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State cutting kosher food inspectors

Kosher food inspectors for New York State will find themselves out of work beginning on January 1, 2011, leaving the borough and the rest of the state without government-regulated kosher standards, said State Senator Toby Ann Stavisky.
Stavisky slammed the layoffs.
“Unfortunately, these cuts would undoubtedly mean that untrained Agriculture and Markets inspectors would monitor kosher food, resulting in little or no protection from fraudulent products,” said Stavisky.
She noted that these eight inspectors earned about $45,000 to $50,000 annually and were not ideal targets for budget cuts. The layoffs would save $800,000 from the $10 billion deficit, she said.
Aaron Mosheyev, a manager at the Briarwood Glatt Kosher Meat Market, felt that having inspectors is important, but said that they do not rely on a rabbi or government inspectors to ensure their food meets kosher standards.
He said that workers at the store make sure their food is kosher themselves and do not rely on a rabbi or government inspectors. Mosheyev noted that they cut their meat with knives and extract the veins, whereas non-kosher markets may simply electrocute their meat.
“This is cleaner meat than other meat,” said Mosheyev.
While meat shops and similar vendors may have their own workers and rabbis trained in preparing food according to kosher standards, Stavisky factored in the points of consumption.
A kosher food inspector who preferred to remain anonymous told her that he had found shrimp salad in the kosher food section of a supermarket. Jewish law prohibits consumption of fish that are without fins or scales.
The inspector said that Queens has many kosher establishments that need to be regulated. Otherwise, he said, it would become a “wild west,” where no one would be sure that what is truly kosher and what is not.
Another inspector, who claimed to have 40 years of experience in the kosher regulation field, told of a recently aborted shipment of calves purported as kosher, when they were not.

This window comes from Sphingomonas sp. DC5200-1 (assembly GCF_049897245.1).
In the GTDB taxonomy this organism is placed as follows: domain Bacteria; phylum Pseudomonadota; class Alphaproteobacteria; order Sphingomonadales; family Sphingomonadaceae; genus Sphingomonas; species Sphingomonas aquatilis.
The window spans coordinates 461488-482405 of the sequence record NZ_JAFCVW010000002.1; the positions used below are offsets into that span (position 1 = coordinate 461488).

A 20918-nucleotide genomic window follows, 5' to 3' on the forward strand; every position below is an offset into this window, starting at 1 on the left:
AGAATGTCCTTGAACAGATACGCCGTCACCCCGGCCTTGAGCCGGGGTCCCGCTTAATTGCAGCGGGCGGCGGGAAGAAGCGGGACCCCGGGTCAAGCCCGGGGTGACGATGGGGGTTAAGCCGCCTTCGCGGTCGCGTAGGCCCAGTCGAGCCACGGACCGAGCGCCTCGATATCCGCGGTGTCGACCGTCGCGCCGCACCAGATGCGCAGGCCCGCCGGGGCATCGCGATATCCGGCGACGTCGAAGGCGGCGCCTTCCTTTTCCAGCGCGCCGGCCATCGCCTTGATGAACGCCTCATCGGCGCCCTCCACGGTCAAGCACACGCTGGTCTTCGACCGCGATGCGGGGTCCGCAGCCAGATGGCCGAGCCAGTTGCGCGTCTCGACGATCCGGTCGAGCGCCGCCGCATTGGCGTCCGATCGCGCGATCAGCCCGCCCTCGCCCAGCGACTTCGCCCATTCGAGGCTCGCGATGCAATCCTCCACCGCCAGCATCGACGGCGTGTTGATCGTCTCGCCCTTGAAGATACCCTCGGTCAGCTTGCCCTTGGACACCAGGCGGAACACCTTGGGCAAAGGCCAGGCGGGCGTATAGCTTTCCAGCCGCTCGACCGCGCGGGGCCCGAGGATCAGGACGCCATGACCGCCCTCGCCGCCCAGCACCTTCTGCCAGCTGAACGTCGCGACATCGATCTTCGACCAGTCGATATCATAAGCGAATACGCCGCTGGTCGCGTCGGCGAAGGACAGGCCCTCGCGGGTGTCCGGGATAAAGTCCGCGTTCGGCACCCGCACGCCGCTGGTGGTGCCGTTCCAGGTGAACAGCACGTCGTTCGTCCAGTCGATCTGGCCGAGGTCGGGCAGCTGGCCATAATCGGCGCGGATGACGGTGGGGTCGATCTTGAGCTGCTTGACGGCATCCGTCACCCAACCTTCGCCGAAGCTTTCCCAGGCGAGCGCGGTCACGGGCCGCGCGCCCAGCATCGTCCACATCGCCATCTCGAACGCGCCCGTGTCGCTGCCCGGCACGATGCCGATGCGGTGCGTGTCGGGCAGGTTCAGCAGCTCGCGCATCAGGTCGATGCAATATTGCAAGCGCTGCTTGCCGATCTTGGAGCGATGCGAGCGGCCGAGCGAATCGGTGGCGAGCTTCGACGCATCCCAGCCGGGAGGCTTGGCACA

He also said that in the past year there were 40 violations in the city in which non-kosher items were sold as Passover items.
Stavisky said that even non-Jews are at a loss with the layoffs. She explained that many prefer kosher products because they are of a certain quality in terms of cleanliness and cut.
“You know what you’re getting,” said Stavisky.
Erik Kriss, spokesperson for the New York State budget division, said that after the layoffs, the Division of Food Safety & Inspection of the Department of Agriculture & Markets will take over the kosher division’s work. There, a rabbi will direct their operations in kosher verification.
In 2002, the U.S. Court of Appeals for the Second Circuit affirmed the decision of the U.S. District Court for the Eastern District of New York, when it struck down a kosher law enacted in 1915 aimed at preventing kosher labeling fraud, according to court documents. The law was deemed unconstitutional because it defined kosher food according to Orthodox Judaism standards, which the court saw as infringing on the separation of church and state discussed in the Establishment Clause of the First Amendment. The owners of a kosher meat store in Commack, Long Island claimed that the original laws alienated their non-Orthodox customers and promoted.
In 2004, a new law was put in place that acted as a consumer protection law, according to Kriss. He noted that after the inspectors worked to complete a registry of kosher-approved establishments. After that, because the inspectors could no longer actually inspect the food’s preparation, they were no longer necessary, he said.
“I’m not sure how having inspectors who can’t inspect things would help matters,” said Kriss.

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